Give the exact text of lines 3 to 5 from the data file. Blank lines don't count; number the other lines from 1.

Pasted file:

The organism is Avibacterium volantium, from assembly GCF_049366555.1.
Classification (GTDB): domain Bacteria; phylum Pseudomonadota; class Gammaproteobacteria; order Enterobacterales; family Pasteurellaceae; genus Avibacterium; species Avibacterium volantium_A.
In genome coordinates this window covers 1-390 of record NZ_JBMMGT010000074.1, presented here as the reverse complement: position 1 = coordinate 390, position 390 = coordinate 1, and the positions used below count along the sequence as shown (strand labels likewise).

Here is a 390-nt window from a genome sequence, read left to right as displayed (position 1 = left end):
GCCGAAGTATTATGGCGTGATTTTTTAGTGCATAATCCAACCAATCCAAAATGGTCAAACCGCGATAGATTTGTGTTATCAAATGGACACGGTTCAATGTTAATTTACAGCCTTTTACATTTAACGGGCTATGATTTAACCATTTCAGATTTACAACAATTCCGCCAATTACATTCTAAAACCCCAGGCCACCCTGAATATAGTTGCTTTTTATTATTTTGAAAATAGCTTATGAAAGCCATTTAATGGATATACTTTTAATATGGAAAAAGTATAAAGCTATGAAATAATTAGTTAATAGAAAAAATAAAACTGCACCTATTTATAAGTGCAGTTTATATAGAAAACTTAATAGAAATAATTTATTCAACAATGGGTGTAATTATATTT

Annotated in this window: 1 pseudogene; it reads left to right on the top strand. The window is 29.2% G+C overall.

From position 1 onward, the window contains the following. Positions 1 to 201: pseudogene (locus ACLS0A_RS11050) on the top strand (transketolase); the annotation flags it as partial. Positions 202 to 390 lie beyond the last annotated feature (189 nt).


In genome coordinates this window covers 1-390 of record NZ_JBMMGT010000074.1, presented here as the reverse complement: position 1 = coordinate 390, position 390 = coordinate 1, and the positions used below count along the sequence as shown (strand labels likewise).

Here is a 390-nt window from a genome sequence, read left to right as displayed (position 1 = left end):
GCCGAAGTATTATGGCGTGATTTTTTAGTGCATAATCCAACCAATCCAAAATGGTCAAACCGCGATAGATTTGTGTTATCAAATGGACACGGTTCAATGTTAATTTACAGCCTTTTACATTTAACGGGCTATGATTTAACCATTTCAGATTTACAACAATTCCGCCAATTACATTCTAAAACCCCAGGCCACCCTGAATATAGTTGCTTTTTATTATTTTGAAAATAGCTTATGAAAGCCATTTAATGGATATACTTTTAATATGGAAAAAGTATAAAGCTATGAAATAATTAGTTAATAGAAAAAATAAAACTGCACCTATTTATAAGTGCAGTTTATATAGAAAACTTAATAGAAATAATTTATTCAACAATGGGTGTAATTATATTT